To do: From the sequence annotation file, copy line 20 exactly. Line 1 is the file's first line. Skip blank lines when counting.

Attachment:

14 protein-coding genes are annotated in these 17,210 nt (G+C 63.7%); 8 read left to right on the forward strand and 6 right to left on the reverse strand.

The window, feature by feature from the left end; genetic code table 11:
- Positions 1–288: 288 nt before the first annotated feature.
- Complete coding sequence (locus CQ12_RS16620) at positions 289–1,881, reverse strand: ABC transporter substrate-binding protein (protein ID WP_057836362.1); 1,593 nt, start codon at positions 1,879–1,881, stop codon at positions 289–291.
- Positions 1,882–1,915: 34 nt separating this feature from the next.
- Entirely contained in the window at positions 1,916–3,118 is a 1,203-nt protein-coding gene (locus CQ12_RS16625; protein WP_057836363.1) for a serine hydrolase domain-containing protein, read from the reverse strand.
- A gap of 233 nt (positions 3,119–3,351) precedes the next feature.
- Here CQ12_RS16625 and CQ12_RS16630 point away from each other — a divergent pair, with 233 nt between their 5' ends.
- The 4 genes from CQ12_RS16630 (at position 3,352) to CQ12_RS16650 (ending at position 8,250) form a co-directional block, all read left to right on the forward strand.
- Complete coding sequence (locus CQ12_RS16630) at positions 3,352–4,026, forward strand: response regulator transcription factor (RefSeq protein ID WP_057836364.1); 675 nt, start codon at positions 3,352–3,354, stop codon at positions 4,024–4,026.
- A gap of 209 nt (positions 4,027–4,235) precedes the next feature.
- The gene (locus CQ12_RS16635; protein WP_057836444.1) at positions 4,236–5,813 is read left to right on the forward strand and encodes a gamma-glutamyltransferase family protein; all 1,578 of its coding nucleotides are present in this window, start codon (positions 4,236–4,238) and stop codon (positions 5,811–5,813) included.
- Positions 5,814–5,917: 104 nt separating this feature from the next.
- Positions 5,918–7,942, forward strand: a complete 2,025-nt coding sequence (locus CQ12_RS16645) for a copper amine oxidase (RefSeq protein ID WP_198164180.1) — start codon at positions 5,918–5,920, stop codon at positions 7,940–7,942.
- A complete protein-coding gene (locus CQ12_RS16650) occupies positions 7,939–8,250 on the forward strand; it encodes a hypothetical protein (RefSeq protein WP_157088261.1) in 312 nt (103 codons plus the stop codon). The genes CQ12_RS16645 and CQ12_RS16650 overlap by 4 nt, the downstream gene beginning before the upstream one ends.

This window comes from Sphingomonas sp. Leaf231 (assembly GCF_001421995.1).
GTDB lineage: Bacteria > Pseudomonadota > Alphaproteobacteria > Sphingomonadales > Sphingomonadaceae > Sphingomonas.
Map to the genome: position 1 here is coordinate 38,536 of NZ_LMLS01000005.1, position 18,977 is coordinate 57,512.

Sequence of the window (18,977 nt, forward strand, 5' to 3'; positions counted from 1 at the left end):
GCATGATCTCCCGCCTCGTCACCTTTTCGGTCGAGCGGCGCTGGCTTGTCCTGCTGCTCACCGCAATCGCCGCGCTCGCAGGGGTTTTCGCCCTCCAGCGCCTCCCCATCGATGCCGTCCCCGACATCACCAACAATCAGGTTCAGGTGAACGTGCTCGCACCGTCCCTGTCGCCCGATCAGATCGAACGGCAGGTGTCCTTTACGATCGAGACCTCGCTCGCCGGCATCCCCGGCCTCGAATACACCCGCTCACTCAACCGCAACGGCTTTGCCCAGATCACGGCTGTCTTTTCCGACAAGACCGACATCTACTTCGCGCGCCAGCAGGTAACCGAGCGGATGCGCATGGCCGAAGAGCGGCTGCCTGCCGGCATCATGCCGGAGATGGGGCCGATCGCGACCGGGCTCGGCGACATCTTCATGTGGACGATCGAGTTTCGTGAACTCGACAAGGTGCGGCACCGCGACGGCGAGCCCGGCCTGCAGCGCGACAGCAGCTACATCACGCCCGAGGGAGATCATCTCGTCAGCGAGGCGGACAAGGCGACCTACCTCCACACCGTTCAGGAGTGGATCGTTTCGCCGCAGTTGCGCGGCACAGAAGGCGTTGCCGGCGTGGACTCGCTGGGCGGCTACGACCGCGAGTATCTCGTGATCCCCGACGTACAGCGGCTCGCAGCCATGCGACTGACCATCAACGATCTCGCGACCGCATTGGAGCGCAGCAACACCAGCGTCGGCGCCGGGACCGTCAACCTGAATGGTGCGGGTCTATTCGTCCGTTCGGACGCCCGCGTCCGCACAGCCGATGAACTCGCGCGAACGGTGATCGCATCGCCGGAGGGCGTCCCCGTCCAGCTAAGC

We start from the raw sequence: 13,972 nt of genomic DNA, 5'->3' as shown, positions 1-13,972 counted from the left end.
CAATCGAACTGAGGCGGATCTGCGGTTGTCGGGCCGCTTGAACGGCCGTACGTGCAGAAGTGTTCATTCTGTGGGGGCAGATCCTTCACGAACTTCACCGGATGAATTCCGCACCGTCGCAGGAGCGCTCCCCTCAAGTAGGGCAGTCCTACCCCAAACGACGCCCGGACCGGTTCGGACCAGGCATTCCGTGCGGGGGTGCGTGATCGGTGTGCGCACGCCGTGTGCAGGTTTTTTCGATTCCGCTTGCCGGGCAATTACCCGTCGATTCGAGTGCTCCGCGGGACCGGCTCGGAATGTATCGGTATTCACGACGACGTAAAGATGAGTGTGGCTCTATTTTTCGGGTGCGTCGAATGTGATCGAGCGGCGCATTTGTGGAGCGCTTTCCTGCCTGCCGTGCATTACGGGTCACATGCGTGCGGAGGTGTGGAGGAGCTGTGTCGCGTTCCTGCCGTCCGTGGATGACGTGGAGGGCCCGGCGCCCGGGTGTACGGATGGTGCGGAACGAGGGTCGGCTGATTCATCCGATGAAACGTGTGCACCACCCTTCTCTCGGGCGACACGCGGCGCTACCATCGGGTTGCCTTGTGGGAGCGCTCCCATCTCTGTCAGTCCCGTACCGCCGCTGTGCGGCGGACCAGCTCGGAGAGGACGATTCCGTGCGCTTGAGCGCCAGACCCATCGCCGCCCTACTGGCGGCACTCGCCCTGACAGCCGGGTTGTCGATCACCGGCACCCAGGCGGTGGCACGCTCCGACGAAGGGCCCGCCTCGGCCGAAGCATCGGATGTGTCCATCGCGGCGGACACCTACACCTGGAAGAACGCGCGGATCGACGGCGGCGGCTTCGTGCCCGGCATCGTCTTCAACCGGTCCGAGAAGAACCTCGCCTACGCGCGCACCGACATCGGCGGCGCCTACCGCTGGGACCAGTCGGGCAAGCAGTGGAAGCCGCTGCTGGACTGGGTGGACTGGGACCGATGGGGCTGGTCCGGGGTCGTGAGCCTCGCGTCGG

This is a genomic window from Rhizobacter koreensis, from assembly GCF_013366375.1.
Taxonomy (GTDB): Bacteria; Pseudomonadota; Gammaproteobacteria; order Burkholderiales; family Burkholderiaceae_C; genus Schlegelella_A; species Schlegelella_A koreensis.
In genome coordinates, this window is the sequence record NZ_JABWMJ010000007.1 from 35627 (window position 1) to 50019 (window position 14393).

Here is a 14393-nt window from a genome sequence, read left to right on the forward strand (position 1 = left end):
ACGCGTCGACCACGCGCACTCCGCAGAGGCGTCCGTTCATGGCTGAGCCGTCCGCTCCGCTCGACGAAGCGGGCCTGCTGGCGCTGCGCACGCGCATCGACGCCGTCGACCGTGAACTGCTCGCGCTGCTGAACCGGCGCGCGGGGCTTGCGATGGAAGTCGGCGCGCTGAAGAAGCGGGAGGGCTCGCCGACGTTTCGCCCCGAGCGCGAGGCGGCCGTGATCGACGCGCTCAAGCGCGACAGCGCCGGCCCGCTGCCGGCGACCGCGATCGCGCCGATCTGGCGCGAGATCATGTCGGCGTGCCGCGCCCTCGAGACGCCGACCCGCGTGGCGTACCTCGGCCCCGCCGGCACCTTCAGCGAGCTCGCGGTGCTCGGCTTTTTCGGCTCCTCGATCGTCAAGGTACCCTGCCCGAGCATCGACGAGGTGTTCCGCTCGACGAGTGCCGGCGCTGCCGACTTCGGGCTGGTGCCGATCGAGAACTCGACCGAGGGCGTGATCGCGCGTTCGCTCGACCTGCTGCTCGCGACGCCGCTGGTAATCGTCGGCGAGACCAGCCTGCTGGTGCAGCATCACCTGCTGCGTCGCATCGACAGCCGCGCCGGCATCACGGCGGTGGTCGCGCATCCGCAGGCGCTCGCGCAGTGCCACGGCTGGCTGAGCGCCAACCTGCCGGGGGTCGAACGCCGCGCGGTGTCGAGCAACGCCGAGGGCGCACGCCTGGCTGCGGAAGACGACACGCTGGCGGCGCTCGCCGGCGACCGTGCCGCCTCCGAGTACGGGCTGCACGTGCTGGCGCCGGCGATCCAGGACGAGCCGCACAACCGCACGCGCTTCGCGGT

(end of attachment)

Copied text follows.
GCATGATCTCCCGCCTCGTCACCTTTTCGGTCGAGCGGCGCTGGCTTGTCCTGCTGCTCACCGCAATCGCCGCGCTCGCAGGGGTTTTCGCCCTCCAGCGCCTCCCCATCGATGCCGTCCCCGACATCACCAACAATCAGGTTCAGGTGAACGTGCTCGCACCGTCCCTGTCGCCCGATCAGATCGAACGGCAGGTGTCCTTTACGATCGAGACCTCGCTCGCCGGCATCCCCGGCCTCGAATACACCCGCTCACTCAACCGCAACGGCTTTGCCCAGATCACGGCTGTCTTTTCCGACAAGACCGACATCTACTTCGCGCGCCAGCAGGTAACCGAGCGGATGCGCATGGCCGAAGAGCGGCTGCCTGCCGGCATCATGCCGGAGATGGGGCCGATCGCGACCGGGCTCGGCGACATCTTCATGTGGACGATCGAGTTTCGTGAACTCGACAAGGTGCGGCACCGCGACGGCGAGCCCGGCCTGCAGCGCGACAGCAGCTACATCACGCCCGAGGGAGATCATCTCGTCAGCGAGGCGGACAAGGCGACCTACCTCCACACCGTTCAGGAGTGGATCGTTTCGCCGCAGTTGCGCGGCACAGAAGGCGTTGCCGGCGTGGACTCGCTGGGCGGCTACGACCGCGAGTATCTCGTGATCCCCGACGTACAGCGGCTCGCAGCCATGCGACTGACCATCAACGATCTCGCGACCGCATTGGAGCGCAGCAACACCAGCGTCGGCGCCGGGACCGTCAACCTGAATGGTGCGGGTCTATTCGTCCGTTCGGACGCCCGCGTCCGCACAGCCGATGAACTCGCGCGAACGGTGATCGCATCGCCGGAGGGCGTCCCCGTCCAGCTAAGC